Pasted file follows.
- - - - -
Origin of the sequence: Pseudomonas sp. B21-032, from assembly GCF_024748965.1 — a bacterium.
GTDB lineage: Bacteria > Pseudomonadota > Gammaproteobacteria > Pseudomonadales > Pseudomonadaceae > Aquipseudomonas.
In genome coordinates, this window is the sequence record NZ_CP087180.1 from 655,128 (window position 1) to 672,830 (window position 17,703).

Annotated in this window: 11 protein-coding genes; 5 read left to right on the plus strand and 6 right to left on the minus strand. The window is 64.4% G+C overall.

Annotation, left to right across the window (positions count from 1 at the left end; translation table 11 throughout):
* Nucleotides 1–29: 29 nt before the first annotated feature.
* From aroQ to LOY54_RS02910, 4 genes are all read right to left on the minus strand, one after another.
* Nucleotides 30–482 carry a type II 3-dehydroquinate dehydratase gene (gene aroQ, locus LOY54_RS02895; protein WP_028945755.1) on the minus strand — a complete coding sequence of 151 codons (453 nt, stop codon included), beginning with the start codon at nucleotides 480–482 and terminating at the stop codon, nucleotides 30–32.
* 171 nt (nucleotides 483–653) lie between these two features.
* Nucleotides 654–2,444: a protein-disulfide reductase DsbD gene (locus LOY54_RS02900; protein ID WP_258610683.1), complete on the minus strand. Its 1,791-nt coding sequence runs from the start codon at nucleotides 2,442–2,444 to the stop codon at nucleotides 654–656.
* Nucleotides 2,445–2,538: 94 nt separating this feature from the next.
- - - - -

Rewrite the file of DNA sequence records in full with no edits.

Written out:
Origin of the sequence: Pseudomonas sp. B21-032, from assembly GCF_024748965.1 — a bacterium.
GTDB lineage: Bacteria > Pseudomonadota > Gammaproteobacteria > Pseudomonadales > Pseudomonadaceae > Aquipseudomonas.
In genome coordinates, this window is the sequence record NZ_CP087180.1 from 655,128 (window position 1) to 672,830 (window position 17,703).

Annotated in this window: 11 protein-coding genes; 5 read left to right on the plus strand and 6 right to left on the minus strand. The window is 64.4% G+C overall.

Annotation, left to right across the window (positions count from 1 at the left end; translation table 11 throughout):
* Nucleotides 1–29: 29 nt before the first annotated feature.
* From aroQ to LOY54_RS02910, 4 genes are all read right to left on the minus strand, one after another.
* Nucleotides 30–482 carry a type II 3-dehydroquinate dehydratase gene (gene aroQ, locus LOY54_RS02895; protein WP_028945755.1) on the minus strand — a complete coding sequence of 151 codons (453 nt, stop codon included), beginning with the start codon at nucleotides 480–482 and terminating at the stop codon, nucleotides 30–32.
* 171 nt (nucleotides 483–653) lie between these two features.
* Nucleotides 654–2,444: a protein-disulfide reductase DsbD gene (locus LOY54_RS02900; protein ID WP_258610683.1), complete on the minus strand. Its 1,791-nt coding sequence runs from the start codon at nucleotides 2,442–2,444 to the stop codon at nucleotides 654–656.
* Nucleotides 2,445–2,538: 94 nt separating this feature from the next.